Hilles and Garland: Modern Architecture for the Borderland
Published: Tuesday, September 23, 2008
Updated: Friday, May 17, 2013 13:05
Nestled in the dry, arid heat of El Paso stands a home reminiscent of 70s architecture with long, clean lines and floor to ceiling windows. It is designed to fit perfectly into the desert landscape surrounding it, taking into consideration its vegetation and the majestic Franklin Mountains that engulf it.
It is the home of Dr. Leonard Morton, and is one of the many projects that the talented duo of architects David Hilles and Robert Garland designed specifically for the El Paso area.
Models of their homes are currently on display in an exhibition entitled "Modernism for the Borderland: The Mid-Century Houses of Robert Garland and David Hilles" at The Stanlee and Gerald Rubin Center for the Visual Arts through Oct. 11. The exhibition was the brainchild of William Palmore, who is currently assistant professor and Chair of Architecture at the New York Institute of Technology.
"They (Hilles and Garland) were really talented, and they needed to be more avidly recognized," Palmore said.
Palmore explained that from about 1952 to 1962, Hilles and Garland would design about two homes a year, located all over the city. What distinguished the homes designed by Hilles and Garland are several things. For instance, they took into account El Paso's weather and terrain in the design of their homes, including the large amount of sunlight that the city receives and the dry heat.
"Hilles and Garland were very attentive to the site so that their designs were appropriate for the site. They designed their homes so that the harsh sun wouldn't impact the interior," said Kate Bonansinga, director of The Stanlee and Gerald Rubin Center for the Visual Arts.
What is intriguing about Hilles and Garland homes is that they are not only custom made for El Paso's desert landscape, but for the homeowners as well. After World War II, there was an influx of people moving to the El Paso area, in particular, professionals such as doctors. The problem was that with so many people moving into the area, more housing was needed, and for those who could afford it, Hilles and Garland could provide it.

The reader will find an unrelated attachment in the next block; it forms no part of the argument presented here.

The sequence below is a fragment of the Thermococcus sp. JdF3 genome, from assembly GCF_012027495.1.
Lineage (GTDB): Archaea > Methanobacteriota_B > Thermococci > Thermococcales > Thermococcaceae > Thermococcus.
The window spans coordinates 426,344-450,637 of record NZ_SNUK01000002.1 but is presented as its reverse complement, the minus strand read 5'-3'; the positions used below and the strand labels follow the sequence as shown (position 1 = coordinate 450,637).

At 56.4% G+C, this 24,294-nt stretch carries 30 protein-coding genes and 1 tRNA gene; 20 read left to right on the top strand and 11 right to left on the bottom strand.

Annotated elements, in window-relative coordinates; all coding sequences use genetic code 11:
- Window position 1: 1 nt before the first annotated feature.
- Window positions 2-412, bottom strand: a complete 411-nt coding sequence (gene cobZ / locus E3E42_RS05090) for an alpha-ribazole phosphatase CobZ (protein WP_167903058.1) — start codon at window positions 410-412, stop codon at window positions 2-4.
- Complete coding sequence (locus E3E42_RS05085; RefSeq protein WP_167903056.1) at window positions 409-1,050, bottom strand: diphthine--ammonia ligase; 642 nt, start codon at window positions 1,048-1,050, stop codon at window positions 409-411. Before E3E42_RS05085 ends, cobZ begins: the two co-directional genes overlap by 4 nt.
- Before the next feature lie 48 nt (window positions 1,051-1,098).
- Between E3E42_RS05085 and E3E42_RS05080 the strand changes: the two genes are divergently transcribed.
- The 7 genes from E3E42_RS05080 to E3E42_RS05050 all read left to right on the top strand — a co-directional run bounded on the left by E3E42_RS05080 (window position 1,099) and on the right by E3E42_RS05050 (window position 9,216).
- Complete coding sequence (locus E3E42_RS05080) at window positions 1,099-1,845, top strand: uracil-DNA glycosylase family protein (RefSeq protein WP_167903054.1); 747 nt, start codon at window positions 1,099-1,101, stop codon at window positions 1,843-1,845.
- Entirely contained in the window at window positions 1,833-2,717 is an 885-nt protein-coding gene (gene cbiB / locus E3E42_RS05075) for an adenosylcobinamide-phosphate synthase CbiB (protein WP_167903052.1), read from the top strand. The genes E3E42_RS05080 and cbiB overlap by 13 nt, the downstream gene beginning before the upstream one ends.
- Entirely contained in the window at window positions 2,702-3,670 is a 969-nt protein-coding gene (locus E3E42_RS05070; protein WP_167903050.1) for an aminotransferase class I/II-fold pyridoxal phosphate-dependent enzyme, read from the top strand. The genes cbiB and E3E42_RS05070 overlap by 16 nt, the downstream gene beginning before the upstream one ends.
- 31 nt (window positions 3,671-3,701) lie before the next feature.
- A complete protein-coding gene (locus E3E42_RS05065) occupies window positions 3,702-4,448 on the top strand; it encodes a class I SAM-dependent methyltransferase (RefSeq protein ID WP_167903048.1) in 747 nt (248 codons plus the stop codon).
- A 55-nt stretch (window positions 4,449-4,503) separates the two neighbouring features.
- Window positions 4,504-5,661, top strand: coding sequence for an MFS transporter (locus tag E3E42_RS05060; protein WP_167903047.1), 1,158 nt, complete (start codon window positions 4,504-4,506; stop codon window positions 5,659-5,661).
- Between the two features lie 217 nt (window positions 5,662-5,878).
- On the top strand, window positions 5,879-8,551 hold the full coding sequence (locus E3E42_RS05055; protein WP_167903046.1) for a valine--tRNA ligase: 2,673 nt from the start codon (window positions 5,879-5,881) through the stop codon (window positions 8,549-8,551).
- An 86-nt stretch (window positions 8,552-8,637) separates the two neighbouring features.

"People after World War II looked at this kind of architecture as exciting, modern, and problem-solving," Palmore said. "These houses were not locked into tradition. The homes provided were very flowing spaces, relaxed and casual."
The Rubin Center held a lecture Sept. 19th to share Hilles and Garland's impact on the El Paso area with the community. Those who were present included William Palmore, Kate Bonansinga, some of Hilles and Garland's children to include Mark Hilles and Robert Garland, Jr., and both UTEP and EPCC students. Also present was Larry Speck, an architect from Austin, Texas, who shared his thoughts on Hilles and Garland and their designs.
"Their designs allow you to see this place (El Paso) in a more intense way. These designs are all about the client so that the buildings become an organic and integral part of the community. The houses are connected to the climate because Hilles and Garland understood the landscape," Speck said.
The models of the Hilles and Garland homes on display at the Rubin Center are pieces of art themselves. They were made by William Palmore's architecture students in New York. They are based on the original drawings of the homes so that the models are exactly the way the homes appear in the working drawings. The models were first computer generated and then cut by a laser cutter. Palmore then hand painted all the pieces and the models were later assembled.
"After checking out the models that I helped set up for the exhibit, I became interested to see what the real houses looked like because seeing the models at the Rubin Center doesn't really satisfy the architecture. You don't get the feel of the decade that they were built in," said Art De Santiago, a junior psychology major and Rubin Center employee.
An interesting fact about Hilles and Garland that many El Pasoans do not know about is just how many projects these two architects helped design.
Palmore said the Hilles and Garland worked on the Sun Bowl Stadium, the Valle Verde Campus of El Paso Community College, Thomason Hospital, the Main Branch of the El Paso Public Library, the El Paso Natural Gas building and the re-modeling of the El Paso International Airport. In fact, Hilles and Garland started their own architecture firm that still exists today here in El Paso.
For more information on the exhibition and the Stanlee and Gerald Rubin Center for the Visual Arts, call 747-6151.
For more information on the Garland, Keirsey, and Swier architectural firm, call 915-533-3937.
Kandice N. Diaz may be reached at firstname.lastname@example.org.